The California Endowment’s Mary Lou Fulton posted some background on the project, a sort of “how-to” primer she wrote for foundations looking to support local news. In addition to explaining why the foundation chose to fund local projects, Fulton also spends a considerable amount of time addressing concerns about editorial independence and conflicts of interest.

California Watch serves up data, health stories

cawatchThe new Center for Investigative Reporting-backed California Watch site is an ambitious and, by virtue of its commitment to providing resources for readers’ own investigations, a particularly reporter-friendly nonprofit news site. Unlike many of their peers, they’re looking toward a syndication-based funding model and seem ready to try just about anything.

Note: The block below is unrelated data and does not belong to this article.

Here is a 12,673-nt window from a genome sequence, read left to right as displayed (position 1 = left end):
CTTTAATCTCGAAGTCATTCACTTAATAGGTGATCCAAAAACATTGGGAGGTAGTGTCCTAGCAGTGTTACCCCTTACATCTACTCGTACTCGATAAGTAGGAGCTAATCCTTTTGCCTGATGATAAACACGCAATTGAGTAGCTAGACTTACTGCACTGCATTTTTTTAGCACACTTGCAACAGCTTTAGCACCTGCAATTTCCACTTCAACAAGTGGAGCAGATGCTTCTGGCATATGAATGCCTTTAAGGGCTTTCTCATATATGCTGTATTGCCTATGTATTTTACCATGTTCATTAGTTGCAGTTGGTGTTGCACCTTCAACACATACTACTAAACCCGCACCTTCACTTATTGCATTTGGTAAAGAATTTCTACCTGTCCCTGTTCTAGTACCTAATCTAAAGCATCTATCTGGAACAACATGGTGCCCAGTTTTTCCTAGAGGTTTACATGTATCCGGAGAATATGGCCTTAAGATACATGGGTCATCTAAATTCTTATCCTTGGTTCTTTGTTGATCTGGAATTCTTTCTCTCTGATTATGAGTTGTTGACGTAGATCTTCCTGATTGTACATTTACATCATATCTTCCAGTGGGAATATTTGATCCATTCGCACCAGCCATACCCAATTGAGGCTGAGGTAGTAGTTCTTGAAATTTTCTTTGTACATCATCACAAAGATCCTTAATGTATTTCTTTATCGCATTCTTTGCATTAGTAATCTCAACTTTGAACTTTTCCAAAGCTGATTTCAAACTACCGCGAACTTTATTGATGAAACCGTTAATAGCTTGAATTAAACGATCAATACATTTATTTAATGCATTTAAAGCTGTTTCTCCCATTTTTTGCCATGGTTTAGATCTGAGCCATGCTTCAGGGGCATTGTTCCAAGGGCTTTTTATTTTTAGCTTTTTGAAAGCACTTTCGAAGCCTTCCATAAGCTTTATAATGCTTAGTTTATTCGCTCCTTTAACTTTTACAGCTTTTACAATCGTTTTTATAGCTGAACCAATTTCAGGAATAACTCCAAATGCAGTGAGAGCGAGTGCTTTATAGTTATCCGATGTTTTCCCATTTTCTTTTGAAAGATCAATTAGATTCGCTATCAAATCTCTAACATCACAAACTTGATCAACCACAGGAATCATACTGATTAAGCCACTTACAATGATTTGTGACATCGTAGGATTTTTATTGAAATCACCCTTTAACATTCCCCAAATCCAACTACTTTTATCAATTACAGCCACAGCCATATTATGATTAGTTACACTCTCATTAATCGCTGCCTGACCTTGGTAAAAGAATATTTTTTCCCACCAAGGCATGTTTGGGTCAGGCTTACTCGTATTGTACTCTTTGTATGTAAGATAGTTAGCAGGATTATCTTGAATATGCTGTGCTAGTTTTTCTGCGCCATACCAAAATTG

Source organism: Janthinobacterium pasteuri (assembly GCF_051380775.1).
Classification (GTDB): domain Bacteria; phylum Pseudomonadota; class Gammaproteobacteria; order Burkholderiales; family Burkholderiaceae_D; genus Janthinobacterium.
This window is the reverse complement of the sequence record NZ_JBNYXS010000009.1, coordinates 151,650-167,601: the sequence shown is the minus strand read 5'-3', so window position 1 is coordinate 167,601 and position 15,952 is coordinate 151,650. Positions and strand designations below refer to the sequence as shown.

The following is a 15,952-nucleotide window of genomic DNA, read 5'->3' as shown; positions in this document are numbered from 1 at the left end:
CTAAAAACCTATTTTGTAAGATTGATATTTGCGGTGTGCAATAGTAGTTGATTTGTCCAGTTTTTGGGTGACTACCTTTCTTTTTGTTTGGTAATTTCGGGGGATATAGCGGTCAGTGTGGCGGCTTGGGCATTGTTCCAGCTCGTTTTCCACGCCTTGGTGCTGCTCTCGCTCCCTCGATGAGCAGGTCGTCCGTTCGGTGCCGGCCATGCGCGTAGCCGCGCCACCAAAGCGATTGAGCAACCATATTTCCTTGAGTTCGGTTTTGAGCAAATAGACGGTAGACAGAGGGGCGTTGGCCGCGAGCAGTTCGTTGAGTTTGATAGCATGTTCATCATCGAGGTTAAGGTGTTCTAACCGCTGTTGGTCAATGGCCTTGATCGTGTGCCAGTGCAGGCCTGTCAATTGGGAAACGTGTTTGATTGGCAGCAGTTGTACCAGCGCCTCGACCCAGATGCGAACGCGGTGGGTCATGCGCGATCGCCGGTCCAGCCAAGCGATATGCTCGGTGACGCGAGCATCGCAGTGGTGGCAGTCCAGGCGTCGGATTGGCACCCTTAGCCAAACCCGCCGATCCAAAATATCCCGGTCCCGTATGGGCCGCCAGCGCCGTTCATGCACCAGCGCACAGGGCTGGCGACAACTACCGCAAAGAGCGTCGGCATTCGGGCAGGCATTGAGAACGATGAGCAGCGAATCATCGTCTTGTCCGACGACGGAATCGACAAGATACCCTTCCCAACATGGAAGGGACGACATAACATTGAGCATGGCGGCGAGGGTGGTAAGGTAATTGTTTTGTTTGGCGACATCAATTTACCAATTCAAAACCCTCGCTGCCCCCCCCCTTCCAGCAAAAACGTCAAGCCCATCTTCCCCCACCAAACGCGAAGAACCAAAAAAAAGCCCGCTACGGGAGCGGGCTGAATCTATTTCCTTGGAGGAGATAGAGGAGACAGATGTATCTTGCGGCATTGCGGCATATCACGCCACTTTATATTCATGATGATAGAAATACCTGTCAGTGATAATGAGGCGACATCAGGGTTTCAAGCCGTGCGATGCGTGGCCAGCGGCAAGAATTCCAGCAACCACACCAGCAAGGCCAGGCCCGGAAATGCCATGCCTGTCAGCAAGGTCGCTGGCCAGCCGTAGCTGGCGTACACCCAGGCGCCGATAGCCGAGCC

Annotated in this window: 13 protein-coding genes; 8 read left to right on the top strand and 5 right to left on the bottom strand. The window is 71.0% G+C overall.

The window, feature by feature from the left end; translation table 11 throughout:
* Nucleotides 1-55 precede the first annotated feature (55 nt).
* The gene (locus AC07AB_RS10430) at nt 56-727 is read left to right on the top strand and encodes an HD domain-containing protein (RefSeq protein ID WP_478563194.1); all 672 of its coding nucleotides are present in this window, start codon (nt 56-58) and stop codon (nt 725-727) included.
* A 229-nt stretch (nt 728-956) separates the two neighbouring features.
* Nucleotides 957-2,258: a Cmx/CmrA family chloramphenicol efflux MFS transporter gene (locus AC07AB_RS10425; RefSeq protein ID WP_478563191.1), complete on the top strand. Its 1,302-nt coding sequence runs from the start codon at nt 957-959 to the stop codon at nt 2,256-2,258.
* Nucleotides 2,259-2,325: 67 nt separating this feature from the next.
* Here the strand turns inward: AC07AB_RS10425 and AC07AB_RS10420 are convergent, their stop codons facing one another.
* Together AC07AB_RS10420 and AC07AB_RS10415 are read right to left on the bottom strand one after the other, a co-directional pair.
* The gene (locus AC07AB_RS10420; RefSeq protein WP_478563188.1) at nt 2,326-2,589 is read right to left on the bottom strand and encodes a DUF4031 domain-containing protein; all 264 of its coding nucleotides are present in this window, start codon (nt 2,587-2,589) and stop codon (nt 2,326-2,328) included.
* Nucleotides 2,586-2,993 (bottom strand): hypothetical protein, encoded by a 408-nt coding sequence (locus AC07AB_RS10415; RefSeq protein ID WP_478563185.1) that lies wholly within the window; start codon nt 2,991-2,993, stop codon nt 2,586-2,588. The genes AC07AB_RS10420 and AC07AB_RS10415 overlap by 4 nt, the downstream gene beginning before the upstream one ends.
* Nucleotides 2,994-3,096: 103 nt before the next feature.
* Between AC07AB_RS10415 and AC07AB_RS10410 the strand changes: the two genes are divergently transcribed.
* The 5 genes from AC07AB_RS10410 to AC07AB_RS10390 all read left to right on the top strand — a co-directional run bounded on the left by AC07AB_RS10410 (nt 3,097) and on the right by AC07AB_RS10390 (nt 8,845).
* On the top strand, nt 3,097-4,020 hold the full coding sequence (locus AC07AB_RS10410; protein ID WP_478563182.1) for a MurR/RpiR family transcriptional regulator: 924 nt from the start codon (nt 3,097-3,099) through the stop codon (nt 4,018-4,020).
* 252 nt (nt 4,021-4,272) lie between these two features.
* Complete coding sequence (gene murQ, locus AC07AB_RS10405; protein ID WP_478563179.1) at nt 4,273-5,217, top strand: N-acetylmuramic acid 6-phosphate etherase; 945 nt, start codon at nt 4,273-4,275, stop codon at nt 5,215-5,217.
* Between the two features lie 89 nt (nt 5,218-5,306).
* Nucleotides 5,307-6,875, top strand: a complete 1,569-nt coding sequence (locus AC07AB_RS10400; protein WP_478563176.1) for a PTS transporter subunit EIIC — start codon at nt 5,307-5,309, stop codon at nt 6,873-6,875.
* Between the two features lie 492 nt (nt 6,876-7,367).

This spirit of openness is evidenced by reporter Christina Jewett’s list of story ideas, which include meaty standards (hospital finance, aging population) and a slightly less-covered story (problems with the child welfare system), as well as the health subject page, where Jewett is fairly open about what she’s working on, as well as what she’s reading. All-in-all, the site uses a careful balance of self-promotion and transparency to create a compelling news destination.

Texas Tribune’s launch has health data, stories

As you may have noticed, the much-anticipated nonprofit news site Texas Tribune launched today. From the start, the venture is including hard-hitting health news, leading with a data-driven story on the restraint of special education students in Texas schools and following through with a number of state-oriented health stories.